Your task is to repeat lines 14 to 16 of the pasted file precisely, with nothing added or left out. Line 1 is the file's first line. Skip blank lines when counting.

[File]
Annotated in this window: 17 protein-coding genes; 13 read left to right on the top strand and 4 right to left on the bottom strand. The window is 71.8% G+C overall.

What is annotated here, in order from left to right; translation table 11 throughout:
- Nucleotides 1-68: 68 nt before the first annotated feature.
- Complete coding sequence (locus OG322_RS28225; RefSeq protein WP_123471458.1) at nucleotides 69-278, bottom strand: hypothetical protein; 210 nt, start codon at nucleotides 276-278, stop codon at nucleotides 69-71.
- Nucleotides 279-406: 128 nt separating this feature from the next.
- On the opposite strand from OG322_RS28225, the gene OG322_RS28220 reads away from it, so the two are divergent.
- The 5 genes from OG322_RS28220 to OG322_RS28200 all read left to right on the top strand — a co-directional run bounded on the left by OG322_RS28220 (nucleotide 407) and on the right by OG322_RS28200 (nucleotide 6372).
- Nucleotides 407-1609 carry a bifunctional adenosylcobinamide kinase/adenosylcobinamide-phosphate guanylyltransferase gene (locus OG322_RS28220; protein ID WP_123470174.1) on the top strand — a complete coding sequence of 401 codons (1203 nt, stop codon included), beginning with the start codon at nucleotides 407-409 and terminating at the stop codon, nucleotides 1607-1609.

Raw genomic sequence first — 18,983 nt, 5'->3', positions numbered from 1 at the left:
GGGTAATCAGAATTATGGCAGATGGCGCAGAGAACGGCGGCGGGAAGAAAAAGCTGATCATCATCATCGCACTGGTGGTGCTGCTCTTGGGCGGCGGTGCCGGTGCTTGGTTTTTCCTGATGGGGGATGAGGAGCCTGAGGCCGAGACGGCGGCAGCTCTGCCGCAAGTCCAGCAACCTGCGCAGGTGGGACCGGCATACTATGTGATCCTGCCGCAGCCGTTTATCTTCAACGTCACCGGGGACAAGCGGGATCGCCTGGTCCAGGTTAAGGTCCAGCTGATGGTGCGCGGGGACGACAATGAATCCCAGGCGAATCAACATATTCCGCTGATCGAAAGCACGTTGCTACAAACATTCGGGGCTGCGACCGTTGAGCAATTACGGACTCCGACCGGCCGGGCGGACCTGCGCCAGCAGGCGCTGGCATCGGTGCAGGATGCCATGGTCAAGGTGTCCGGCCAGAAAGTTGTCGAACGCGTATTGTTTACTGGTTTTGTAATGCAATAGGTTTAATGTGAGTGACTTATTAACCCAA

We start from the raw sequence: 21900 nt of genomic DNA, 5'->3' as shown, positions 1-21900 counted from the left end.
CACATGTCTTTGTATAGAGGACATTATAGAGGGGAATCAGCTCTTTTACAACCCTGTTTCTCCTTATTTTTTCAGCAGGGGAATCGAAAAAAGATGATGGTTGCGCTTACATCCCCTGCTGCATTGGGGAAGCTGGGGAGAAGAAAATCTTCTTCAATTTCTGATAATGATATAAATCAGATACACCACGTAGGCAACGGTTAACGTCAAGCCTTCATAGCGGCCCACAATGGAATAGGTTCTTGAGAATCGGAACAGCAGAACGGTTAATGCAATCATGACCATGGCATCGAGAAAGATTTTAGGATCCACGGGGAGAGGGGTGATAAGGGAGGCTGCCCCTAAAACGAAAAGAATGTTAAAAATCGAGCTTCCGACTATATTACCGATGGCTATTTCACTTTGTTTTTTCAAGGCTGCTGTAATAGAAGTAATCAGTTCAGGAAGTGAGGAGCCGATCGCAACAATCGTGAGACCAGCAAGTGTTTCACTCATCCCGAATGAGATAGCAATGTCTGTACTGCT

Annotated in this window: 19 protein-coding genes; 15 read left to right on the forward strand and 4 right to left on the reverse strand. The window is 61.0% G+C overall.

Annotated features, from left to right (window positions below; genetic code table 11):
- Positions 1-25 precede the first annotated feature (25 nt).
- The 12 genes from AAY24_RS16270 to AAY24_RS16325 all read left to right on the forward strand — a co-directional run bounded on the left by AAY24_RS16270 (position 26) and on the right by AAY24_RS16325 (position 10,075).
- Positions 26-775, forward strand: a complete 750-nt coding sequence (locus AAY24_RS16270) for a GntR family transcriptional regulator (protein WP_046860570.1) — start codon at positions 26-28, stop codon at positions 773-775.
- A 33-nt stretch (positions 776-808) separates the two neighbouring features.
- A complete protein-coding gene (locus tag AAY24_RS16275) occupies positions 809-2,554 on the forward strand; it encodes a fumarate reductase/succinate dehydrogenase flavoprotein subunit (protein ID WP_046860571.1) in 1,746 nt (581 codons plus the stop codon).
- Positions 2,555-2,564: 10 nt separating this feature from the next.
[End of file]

Annotated features, from left to right (window positions below; genetic code table 11):
- Positions 1-25 precede the first annotated feature (25 nt).
- The 12 genes from AAY24_RS16270 to AAY24_RS16325 all read left to right on the forward strand — a co-directional run bounded on the left by AAY24_RS16270 (position 26) and on the right by AAY24_RS16325 (position 10,075).